Thanks for the warning or the word of caution on this book. It seems to be all over the blogisphere right now, and I think I would like to read it. I will keep in mind it is a memoir and not a social analysis.
You are welcome!
This must have been interesting reading for you given you lived there for awhile! Going into this, I viewed it as a memoir with a little social analysis sprinkled on top and I think many people who have read it recently have gone in expecting hard-hitting social analysis. This book is first and foremost a memoir.
But, I have to disagree with you that his lessons on how hillbillies can improve their lot are simplistic. I think many of the things he mentioned are quite complicated and difficult to change since they’re rooted in culture and mentality. I’m also listening to Grit by Angela Duckworth on audio right now, so the gritty mindset is in my head…and I think that’s one of the big things Vance was trying to say this culture is lacking. Not to discount the many external hardships they’re facing, just adding this to that pile.
I also think he was forthright in stating multiple times that his observations of this population were based on his own experience…I don’t think he tried to play that off any differently. And he said over and over that was able to get out b/c of his Mamaw…and that things would have been vastly different had he not had someone like that in his life. So, I never felt like he was not acknowledging the advantages he had.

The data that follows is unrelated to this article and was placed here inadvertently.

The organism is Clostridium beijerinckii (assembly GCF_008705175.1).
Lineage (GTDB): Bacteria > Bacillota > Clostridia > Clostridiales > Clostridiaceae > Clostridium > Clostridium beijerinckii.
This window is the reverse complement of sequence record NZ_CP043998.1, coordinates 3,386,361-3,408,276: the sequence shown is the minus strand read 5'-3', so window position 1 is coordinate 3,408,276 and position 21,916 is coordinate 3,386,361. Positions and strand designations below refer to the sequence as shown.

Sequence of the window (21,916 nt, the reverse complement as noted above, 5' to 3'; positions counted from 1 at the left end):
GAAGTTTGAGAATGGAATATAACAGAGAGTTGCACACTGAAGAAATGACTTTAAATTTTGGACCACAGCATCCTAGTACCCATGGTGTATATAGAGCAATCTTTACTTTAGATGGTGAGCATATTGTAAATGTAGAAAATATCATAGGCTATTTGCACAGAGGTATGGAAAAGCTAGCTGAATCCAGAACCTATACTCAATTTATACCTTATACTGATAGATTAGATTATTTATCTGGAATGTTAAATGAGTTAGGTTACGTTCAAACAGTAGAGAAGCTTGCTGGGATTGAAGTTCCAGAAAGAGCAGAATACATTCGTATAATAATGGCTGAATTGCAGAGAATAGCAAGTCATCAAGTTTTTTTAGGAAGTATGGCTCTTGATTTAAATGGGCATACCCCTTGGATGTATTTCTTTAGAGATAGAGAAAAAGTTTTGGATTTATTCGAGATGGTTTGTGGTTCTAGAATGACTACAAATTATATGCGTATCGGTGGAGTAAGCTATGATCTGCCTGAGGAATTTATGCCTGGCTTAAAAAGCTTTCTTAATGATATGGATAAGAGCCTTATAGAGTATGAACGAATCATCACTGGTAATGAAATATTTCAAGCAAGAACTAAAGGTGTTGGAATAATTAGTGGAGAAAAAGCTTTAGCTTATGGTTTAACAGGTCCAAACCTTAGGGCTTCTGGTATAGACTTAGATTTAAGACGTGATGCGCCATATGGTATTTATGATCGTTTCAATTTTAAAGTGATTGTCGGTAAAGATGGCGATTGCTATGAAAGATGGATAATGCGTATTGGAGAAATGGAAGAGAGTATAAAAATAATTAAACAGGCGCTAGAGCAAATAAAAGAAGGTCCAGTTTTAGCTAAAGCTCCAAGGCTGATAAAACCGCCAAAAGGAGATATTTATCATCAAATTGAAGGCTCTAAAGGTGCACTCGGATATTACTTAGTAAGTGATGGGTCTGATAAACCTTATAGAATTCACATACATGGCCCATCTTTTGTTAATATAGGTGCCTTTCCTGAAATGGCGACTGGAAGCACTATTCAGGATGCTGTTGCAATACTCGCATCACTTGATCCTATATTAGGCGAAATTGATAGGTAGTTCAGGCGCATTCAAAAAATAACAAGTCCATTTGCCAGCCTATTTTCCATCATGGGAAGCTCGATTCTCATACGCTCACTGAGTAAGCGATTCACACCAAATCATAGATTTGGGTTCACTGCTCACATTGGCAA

I guess I was one of those that blurred the lines between memoir and social analysis. While he does give credit to his grandmother, he does tend to adopt the “pulling oneself up by the bootstraps” mentality. He talks about the migration as if it were easy for everyone to do so. I just feel that he recognizes the advantages he received given his own (extended) family’s relative success but generalizes his experiences in such a way that it is easy to fall into the trap of it being a self-help book.